Spaceflight Insider

If it’s Boeing (space) – it’s going to Florida

Artist's depiction of Boeing CST-100 Starliner spacecraft in the vicinity of the International Space Station. Image Credit: James Vaughan / SpaceFlight Insider

Artist’s depiction of Boeing CST-100 Starliner spacecraft in the vicinity of the International Space Station. Image Credit: James Vaughan / SpaceFlight Insider

TITUSVILLE, Fla. — After the end of the Shuttle Program it appeared space operations at the Cape might be on the downturn. Appearances can be deceiving however. Boeing, the largest aerospace company in the world – is moving some of its operations to the Sunshine State.

Boeing announced on Wednesday, June 19 that the headquarters of its Space and Launch division would be relocated to Titusville, Florida. At present, those headquarters are located in Arlington, Virginia. With Kennedy Space Center (KSC), Cape Canaveral Air Force Station and Patrick Air Force Base, all situated along Florida’s Space Coast and with Boeing’s X-37B and Starliner spacecraft already flying or about to fly from the Cape – the move makes sense.

“Looking to the future, this storied Florida space community will be the center of gravity for Boeing’s space programs as we continue to build our company’s leadership beyond gravity,” said Boeing Defense, Space & Security President and Chief Executive Officer Leanne Caret via a company-issued release. “The time is right for us to locate our space headquarters where so much of our space history was made over the past six decades and where so much history awaits.”

ULA United Launch Alliance Atlas V 501 rocket Orbital Test Vehicle X-37B Photo Credit Jason Rhian SpaceFlight Insider (2)

Archive photo of ULA Atlas V 501 on the launch pad at Cape Canaveral’s Space Launch Complex 41 before a prior OTV launch. Photo Credit: Jason Rhian / SpaceFlight Insider

Boeing already has a substantial presence at KSC and the Cape. The USAF’s classified X-37B shuttle launches from Canaveral’s Space Launch Complex 41 (SLC-41). SLC-41 is also the site where Boeing hopes to complete not one, but two test flights of the company’s CST-100 Starliner spacecraft later this year (2019).

This newly-announced move should help Boeing build on the infrastructure it has in place after six decades of working at the Cape. In recent years, Boeing has expanded its presence at Kennedy Space Center in particular.

After the close of the Shuttle Program, Boeing entered into agreements with NASA to use the shuttles’ Orbiter Processing Facilities for the company’s X-37B and Starliner vehicles. With some of their key spacecraft being processed at KSC, moving the headquarters nearby could aid in efficiency in the processing and fielding of these vehicles.

Spacecraft can’t reach their destination without rockets to send them to orbit and Boeing is involved with the production and development of these as well. As a part of United Launch Alliance (which was founded in December of 2006 as a joint venture with Lockheed Martin) Boeing is working toward the qualification and first operational flights of the new Vulcan Centaur launch vehicle.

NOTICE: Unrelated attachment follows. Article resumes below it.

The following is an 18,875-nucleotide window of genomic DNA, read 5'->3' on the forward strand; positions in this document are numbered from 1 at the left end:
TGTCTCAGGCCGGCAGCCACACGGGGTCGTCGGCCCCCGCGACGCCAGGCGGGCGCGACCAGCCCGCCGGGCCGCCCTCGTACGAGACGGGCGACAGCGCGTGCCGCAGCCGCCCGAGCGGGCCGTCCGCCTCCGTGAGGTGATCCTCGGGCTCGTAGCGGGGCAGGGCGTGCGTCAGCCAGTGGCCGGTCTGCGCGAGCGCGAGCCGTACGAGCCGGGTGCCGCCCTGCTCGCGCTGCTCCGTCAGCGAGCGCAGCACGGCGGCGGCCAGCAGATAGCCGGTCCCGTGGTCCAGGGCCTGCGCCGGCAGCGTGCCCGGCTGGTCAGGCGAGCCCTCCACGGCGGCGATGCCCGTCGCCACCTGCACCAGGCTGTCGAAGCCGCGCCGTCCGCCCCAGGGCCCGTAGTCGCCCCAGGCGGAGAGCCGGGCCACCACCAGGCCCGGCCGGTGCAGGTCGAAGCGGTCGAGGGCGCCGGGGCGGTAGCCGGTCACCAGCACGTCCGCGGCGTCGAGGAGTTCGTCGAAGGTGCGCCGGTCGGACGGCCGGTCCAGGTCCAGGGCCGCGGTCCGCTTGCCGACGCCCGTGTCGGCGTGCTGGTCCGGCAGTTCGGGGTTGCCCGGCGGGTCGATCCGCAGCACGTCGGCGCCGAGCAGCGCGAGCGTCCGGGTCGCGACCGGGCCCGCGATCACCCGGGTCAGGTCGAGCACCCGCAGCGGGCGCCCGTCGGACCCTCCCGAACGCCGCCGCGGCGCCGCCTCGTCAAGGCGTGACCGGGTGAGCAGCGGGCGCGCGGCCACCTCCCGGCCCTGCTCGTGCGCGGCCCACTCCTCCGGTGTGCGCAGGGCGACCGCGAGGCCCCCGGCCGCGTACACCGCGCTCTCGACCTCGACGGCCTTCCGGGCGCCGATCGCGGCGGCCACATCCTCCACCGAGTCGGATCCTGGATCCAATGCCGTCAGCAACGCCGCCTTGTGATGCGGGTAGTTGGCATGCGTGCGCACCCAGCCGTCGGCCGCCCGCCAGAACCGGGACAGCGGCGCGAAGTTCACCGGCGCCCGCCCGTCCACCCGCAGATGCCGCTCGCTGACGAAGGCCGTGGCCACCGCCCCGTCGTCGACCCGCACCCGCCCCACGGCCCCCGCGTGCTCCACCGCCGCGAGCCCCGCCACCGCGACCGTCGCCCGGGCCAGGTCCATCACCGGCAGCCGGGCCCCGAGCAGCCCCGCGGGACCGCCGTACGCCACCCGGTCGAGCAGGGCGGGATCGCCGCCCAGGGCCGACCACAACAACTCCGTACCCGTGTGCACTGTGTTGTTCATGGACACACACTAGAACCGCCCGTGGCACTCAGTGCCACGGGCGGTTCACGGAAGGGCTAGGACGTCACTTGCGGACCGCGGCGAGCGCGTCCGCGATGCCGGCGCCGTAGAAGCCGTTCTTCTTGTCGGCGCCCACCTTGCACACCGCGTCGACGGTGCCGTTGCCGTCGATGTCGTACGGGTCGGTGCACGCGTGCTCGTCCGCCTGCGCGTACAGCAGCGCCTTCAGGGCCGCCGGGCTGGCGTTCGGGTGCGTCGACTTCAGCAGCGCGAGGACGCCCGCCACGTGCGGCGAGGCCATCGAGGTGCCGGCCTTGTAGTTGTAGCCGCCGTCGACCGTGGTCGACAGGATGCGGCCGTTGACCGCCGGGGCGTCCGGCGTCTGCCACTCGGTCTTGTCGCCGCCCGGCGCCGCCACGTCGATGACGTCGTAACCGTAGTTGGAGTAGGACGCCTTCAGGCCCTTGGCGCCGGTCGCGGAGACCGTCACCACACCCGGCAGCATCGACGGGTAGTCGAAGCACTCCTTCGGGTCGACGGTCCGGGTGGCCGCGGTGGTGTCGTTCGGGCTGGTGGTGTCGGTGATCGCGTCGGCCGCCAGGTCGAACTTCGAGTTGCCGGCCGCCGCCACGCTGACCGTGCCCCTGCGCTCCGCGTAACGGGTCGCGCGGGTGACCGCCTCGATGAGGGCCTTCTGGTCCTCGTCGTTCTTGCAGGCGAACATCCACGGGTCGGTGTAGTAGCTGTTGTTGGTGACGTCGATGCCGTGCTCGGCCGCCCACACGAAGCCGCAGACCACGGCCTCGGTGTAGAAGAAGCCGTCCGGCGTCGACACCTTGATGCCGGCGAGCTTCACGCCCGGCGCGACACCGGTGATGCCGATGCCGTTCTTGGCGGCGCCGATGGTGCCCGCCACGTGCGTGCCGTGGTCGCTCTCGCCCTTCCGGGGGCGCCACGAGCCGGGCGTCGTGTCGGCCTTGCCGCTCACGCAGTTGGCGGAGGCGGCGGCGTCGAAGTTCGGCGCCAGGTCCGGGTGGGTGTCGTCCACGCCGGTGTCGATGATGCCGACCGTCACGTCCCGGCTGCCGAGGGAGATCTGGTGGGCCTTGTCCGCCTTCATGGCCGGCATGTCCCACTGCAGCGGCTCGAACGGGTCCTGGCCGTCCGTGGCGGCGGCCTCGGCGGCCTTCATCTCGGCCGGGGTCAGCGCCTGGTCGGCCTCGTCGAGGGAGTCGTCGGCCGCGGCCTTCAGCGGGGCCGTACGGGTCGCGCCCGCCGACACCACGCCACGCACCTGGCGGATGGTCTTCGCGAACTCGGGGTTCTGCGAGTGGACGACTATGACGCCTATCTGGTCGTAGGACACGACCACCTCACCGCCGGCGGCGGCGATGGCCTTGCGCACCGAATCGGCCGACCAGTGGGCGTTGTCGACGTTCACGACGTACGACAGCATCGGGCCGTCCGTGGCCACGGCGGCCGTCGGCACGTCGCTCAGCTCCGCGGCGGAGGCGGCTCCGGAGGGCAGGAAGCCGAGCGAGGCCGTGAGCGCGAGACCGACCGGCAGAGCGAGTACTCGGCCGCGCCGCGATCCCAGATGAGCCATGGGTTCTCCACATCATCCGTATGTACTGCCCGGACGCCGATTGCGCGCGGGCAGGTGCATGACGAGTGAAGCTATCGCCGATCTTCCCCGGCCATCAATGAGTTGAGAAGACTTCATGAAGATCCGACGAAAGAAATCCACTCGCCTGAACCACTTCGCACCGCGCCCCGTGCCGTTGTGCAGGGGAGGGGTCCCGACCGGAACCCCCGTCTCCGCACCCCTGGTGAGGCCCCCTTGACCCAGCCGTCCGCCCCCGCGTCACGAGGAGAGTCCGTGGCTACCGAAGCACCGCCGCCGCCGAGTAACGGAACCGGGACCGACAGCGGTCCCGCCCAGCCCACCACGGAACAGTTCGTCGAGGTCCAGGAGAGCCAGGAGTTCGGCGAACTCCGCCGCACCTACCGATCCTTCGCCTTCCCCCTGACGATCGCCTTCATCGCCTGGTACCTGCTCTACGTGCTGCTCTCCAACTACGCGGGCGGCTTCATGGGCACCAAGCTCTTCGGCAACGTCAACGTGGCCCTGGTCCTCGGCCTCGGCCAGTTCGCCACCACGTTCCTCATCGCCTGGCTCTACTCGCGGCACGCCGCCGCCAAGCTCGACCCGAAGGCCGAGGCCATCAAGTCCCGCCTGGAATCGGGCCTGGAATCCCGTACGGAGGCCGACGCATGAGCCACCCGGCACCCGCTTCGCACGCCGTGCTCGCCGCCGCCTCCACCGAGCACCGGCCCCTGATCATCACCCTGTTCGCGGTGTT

In terms of crewed missions into deep space. The 102-year-old company is prepping the first core stages of NASA’s Space Launch System (SLS) super-heavy lift rocket. The Artemis-1 mission, SLS’ maiden flight could take to the skies as early as July 2020. However, a report published by The Washington Post suggests that mission might not launch until June of 2021.

At present Boeing's Space and Launch division headquarters is located in Arlington, Virginia. Photo Credit: Boeing

At present Boeing’s Space and Launch division headquarters is located in Arlington, Virginia. Photo Credit: Boeing

“Boeing has been a dominant presence on the Space Coast for six decades, and this move represents a continuation of that legacy and future commitment,” said Jim Chilton, senior vice president of Space and Launch.  “Expanding our Boeing presence on the Space Coast brings tremendous value for our commercial and government space programs through focused leadership, strategic investment, customer proximity and additional contributions to the vitality of the region.”

Boeing’s space-related operations are spread across the entire United States with facilities located in California, Texas, Alabama, Colorado and Louisiana. Boeing is involved in a wide range of space-related activities including operations on the International Space Station as well as U.S. national defense, telecommunications and scientific endeavors.

“Boeing will continue to be a dynamic space presence in its existing locations, contributing to the vitality of those aerospace hubs, collaborating with our regional partners, and inspiring future generations of space engineers, technicians and innovators,” Chilton said.

Naturally, Boeing is working to ensure continuation of services during this transitional period. 

“No impact is expected for Boeing space operations in other states. We will retain our space workforce in existing locations in California, Texas, Alabama, Colorado and Louisiana. This includes employees in the satellite business in Southern California, in the International Space Station program in Texas, and the Space Launch System program in Louisiana and Alabama. Boeing Defense, Space & Security (BDS), which Space and Launch is a part of, is headquartered in Arlington, Virginia,” Rebecca Regan, a spokesperson with Boeing told SpaceFlight Insider.





Jason Rhian spent several years honing his skills with internships at NASA, the National Space Society and other organizations. He has provided content for outlets such as: Aviation Week & Space Technology,, The Mars Society and Universe Today.

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